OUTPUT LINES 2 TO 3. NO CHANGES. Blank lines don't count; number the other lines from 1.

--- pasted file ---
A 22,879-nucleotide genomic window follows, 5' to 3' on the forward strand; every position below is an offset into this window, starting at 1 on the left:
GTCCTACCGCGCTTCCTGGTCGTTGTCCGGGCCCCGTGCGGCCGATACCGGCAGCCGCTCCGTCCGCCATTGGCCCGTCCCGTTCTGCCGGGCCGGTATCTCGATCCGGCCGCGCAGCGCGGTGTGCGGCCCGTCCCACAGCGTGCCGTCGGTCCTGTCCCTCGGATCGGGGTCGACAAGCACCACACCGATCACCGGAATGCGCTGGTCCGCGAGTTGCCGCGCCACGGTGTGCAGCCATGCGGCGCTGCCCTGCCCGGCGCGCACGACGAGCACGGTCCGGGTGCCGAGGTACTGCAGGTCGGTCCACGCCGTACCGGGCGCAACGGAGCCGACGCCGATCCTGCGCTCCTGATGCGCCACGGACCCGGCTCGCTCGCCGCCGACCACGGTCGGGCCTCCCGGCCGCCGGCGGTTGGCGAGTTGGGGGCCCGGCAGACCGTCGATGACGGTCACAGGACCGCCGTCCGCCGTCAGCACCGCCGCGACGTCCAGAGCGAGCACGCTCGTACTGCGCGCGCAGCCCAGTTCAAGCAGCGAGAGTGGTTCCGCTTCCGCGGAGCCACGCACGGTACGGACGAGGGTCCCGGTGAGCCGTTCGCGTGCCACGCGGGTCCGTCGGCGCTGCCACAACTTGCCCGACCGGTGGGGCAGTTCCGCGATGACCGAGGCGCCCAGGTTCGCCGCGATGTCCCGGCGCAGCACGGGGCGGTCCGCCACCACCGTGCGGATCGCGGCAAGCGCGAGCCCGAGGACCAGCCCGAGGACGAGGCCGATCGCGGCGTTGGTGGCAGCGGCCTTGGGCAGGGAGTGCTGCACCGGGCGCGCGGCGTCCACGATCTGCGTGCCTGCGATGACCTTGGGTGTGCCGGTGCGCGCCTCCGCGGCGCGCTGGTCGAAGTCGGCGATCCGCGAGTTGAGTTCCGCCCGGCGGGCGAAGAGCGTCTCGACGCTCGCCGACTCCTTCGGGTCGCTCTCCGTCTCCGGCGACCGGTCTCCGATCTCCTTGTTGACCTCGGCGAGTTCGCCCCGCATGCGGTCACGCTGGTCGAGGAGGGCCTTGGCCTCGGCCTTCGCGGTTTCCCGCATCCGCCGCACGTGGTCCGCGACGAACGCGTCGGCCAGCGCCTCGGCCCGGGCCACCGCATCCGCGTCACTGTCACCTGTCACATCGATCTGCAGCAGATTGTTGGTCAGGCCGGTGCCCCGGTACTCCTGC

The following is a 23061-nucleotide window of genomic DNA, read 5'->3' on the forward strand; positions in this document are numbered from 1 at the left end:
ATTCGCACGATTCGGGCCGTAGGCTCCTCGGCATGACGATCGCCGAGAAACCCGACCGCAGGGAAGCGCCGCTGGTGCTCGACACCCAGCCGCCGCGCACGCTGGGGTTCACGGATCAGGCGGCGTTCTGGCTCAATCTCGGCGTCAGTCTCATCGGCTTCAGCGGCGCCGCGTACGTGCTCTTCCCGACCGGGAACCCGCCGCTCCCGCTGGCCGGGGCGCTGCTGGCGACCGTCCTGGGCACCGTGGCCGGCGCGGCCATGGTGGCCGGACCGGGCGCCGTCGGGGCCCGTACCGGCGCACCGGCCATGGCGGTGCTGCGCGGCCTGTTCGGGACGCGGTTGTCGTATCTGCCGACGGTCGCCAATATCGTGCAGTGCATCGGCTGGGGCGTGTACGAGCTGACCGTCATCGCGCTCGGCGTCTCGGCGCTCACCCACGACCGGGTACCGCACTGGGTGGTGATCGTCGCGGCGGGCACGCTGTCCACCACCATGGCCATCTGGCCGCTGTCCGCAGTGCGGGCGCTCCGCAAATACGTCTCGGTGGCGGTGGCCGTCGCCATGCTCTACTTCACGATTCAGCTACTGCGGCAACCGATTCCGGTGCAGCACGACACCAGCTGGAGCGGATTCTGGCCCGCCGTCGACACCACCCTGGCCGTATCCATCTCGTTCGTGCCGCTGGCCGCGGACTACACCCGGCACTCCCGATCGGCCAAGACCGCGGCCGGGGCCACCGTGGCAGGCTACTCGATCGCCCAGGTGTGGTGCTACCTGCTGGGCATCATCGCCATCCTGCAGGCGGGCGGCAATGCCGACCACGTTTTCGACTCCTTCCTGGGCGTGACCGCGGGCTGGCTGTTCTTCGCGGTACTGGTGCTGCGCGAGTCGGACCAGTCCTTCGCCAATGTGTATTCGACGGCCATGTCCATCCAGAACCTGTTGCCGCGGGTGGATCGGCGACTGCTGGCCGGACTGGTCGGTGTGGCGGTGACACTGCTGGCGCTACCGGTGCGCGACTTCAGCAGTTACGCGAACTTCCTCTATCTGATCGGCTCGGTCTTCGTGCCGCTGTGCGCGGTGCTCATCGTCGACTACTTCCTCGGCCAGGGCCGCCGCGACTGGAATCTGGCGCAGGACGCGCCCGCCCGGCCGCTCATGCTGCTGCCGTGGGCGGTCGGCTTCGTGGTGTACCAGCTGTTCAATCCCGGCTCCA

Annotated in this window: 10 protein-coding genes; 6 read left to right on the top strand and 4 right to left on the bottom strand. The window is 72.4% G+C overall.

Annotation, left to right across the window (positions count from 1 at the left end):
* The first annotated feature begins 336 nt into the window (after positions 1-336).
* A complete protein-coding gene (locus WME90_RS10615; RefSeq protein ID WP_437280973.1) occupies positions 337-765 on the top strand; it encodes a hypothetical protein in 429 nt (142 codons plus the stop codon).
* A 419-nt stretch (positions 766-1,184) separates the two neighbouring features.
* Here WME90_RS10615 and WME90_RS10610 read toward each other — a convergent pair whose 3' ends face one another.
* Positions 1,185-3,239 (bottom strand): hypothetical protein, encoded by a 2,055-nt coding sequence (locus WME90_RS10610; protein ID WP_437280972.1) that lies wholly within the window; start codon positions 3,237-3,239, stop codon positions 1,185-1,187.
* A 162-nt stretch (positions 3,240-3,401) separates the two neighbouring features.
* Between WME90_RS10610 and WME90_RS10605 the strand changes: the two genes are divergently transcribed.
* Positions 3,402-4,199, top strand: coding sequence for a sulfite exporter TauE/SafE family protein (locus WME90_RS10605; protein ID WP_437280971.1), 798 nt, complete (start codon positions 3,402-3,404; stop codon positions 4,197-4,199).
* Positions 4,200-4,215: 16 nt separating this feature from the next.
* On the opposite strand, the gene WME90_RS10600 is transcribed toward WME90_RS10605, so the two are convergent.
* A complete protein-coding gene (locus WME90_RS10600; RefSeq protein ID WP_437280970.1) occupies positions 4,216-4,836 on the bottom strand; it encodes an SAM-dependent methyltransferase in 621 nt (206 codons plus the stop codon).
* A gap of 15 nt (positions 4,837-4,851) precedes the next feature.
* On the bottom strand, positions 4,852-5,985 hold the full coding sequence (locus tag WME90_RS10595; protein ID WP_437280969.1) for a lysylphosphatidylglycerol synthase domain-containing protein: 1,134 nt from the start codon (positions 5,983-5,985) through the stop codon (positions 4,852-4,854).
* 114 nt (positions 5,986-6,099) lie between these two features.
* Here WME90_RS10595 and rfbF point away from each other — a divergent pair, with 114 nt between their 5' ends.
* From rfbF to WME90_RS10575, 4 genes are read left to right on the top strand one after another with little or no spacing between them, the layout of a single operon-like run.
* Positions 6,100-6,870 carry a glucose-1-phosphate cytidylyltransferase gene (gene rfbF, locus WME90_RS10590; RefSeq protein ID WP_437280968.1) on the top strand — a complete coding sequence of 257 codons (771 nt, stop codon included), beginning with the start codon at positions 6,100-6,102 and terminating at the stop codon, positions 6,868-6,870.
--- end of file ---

GTCCTACCGCGCTTCCTGGTCGTTGTCCGGGCCCCGTGCGGCCGATACCGGCAGCCGCTCCGTCCGCCATTGGCCCGTCCCGTTCTGCCGGGCCGGTATCTCGATCCGGCCGCGCAGCGCGGTGTGCGGCCCGTCCCACAGCGTGCCGTCGGTCCTGTCCCTCGGATCGGGGTCGACAAGCACCACACCGATCACCGGAATGCGCTGGTCCGCGAGTTGCCGCGCCACGGTGTGCAGCCATGCGGCGCTGCCCTGCCCGGCGCGCACGACGAGCACGGTCCGGGTGCCGAGGTACTGCAGGTCGGTCCACGCCGTACCGGGCGCAACGGAGCCGACGCCGATCCTGCGCTCCTGATGCGCCACGGACCCGGCTCGCTCGCCGCCGACCACGGTCGGGCCTCCCGGCCGCCGGCGGTTGGCGAGTTGGGGGCCCGGCAGACCGTCGATGACGGTCACAGGACCGCCGTCCGCCGTCAGCACCGCCGCGACGTCCAGAGCGAGCACGCTCGTACTGCGCGCGCAGCCCAGTTCAAGCAGCGAGAGTGGTTCCGCTTCCGCGGAGCCACGCACGGTACGGACGAGGGTCCCGGTGAGCCGTTCGCGTGCCACGCGGGTCCGTCGGCGCTGCCACAACTTGCCCGACCGGTGGGGCAGTTCCGCGATGACCGAGGCGCCCAGGTTCGCCGCGATGTCCCGGCGCAGCACGGGGCGGTCCGCCACCACCGTGCGGATCGCGGCAAGCGCGAGCCCGAGGACCAGCCCGAGGACGAGGCCGATCGCGGCGTTGGTGGCAGCGGCCTTGGGCAGGGAGTGCTGCACCGGGCGCGCGGCGTCCACGATCTGCGTGCCTGCGATGACCTTGGGTGTGCCGGTGCGCGCCTCCGCGGCGCGCTGGTCGAAGTCGGCGATCCGCGAGTTGAGTTCCGCCCGGCGGGCGAAGAGCGTCTCGACGCTCGCCGACTCCTTCGGGTCGCTCTCCGTCTCCGGCGACCGGTCTCCGATCTCCTTGTTGACCTCGGCGAGTTCGCCCCGCATGCGGTCACGCTGGTCGAGGAGGGCCTTGGCCTCGGCCTTCGCGGTTTCCCGCATCCGCCGCACGTGGTCCGCGACGAACGCGTCGGCCAGCGCCTCGGCCCGGGCCACCGCATCCGCGTCACTGTCACCTGTCACATCGATCTGCAGCAGATTGTTGGTCAGGCCGGTGCCCCGGTACTCCTGC

The following is a 23061-nucleotide window of genomic DNA, read 5'->3' on the forward strand; positions in this document are numbered from 1 at the left end: